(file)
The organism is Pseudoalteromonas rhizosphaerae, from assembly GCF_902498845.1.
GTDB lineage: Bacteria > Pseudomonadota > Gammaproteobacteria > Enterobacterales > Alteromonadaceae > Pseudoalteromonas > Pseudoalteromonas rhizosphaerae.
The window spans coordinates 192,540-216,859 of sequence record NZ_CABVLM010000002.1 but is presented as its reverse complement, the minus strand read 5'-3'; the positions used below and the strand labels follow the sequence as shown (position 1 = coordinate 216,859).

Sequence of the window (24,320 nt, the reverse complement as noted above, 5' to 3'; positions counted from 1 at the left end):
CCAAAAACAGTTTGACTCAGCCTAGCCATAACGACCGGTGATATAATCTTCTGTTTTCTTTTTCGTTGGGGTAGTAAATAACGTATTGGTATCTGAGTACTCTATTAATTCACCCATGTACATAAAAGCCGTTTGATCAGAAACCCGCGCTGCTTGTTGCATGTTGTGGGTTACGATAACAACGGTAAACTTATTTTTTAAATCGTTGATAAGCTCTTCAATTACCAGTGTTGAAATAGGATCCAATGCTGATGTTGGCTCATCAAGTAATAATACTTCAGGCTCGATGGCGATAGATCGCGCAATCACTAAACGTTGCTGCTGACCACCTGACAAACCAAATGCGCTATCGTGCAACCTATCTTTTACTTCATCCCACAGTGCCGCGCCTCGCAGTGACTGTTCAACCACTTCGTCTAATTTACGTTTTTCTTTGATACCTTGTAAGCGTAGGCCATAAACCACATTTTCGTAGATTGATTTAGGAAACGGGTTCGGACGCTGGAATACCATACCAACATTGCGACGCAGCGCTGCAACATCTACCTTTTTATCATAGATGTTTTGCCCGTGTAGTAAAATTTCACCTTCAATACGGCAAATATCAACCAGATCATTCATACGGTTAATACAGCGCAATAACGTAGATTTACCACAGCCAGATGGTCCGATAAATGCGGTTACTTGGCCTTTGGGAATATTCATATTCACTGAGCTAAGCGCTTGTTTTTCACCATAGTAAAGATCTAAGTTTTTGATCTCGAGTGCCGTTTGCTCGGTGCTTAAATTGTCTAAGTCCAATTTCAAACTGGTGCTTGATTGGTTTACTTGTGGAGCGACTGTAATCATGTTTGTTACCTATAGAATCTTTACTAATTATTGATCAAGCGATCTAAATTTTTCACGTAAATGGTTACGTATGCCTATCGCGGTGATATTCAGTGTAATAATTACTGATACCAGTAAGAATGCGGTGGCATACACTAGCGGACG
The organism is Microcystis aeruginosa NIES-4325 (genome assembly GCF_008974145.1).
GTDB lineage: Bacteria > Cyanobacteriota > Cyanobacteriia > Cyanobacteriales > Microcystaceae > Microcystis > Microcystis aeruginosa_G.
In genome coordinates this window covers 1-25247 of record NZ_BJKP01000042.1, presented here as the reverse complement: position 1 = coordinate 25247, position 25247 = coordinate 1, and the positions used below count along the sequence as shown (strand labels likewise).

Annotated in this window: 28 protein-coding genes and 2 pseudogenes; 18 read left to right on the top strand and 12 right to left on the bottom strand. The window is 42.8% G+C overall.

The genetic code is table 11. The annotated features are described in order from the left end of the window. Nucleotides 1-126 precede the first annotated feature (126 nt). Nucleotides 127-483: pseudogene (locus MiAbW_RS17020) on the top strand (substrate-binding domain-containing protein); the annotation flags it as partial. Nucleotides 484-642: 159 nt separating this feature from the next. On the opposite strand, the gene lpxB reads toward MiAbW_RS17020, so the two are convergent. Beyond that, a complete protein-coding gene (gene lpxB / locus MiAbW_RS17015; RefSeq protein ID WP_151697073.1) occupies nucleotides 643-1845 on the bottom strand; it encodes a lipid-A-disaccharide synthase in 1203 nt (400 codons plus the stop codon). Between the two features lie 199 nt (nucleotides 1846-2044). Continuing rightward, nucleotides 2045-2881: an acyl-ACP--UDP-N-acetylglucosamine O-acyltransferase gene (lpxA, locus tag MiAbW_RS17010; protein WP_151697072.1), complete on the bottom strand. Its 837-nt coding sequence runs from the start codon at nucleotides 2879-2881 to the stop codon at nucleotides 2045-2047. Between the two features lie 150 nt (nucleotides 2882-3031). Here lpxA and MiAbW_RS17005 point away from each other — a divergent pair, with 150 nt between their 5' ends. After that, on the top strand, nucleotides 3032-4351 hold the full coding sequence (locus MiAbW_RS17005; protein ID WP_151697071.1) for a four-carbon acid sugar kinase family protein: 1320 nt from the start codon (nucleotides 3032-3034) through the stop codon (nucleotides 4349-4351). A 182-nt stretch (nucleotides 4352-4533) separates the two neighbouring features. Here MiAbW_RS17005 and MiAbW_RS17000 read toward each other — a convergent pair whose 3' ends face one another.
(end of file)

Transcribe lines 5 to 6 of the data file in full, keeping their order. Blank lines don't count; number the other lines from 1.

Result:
CCAAAAACAGTTTGACTCAGCCTAGCCATAACGACCGGTGATATAATCTTCTGTTTTCTTTTTCGTTGGGGTAGTAAATAACGTATTGGTATCTGAGTACTCTATTAATTCACCCATGTACATAAAAGCCGTTTGATCAGAAACCCGCGCTGCTTGTTGCATGTTGTGGGTTACGATAACAACGGTAAACTTATTTTTTAAATCGTTGATAAGCTCTTCAATTACCAGTGTTGAAATAGGATCCAATGCTGATGTTGGCTCATCAAGTAATAATACTTCAGGCTCGATGGCGATAGATCGCGCAATCACTAAACGTTGCTGCTGACCACCTGACAAACCAAATGCGCTATCGTGCAACCTATCTTTTACTTCATCCCACAGTGCCGCGCCTCGCAGTGACTGTTCAACCACTTCGTCTAATTTACGTTTTTCTTTGATACCTTGTAAGCGTAGGCCATAAACCACATTTTCGTAGATTGATTTAGGAAACGGGTTCGGACGCTGGAATACCATACCAACATTGCGACGCAGCGCTGCAACATCTACCTTTTTATCATAGATGTTTTGCCCGTGTAGTAAAATTTCACCTTCAATACGGCAAATATCAACCAGATCATTCATACGGTTAATACAGCGCAATAACGTAGATTTACCACAGCCAGATGGTCCGATAAATGCGGTTACTTGGCCTTTGGGAATATTCATATTCACTGAGCTAAGCGCTTGTTTTTCACCATAGTAAAGATCTAAGTTTTTGATCTCGAGTGCCGTTTGCTCGGTGCTTAAATTGTCTAAGTCCAATTTCAAACTGGTGCTTGATTGGTTTACTTGTGGAGCGACTGTAATCATGTTTGTTACCTATAGAATCTTTACTAATTATTGATCAAGCGATCTAAATTTTTCACGTAAATGGTTACGTATGCCTATCGCGGTGATATTCAGTGTAATAATTACTGATACCAGTAAGAATGCGGTGGCATACACTAGCGGACG
The organism is Microcystis aeruginosa NIES-4325 (genome assembly GCF_008974145.1).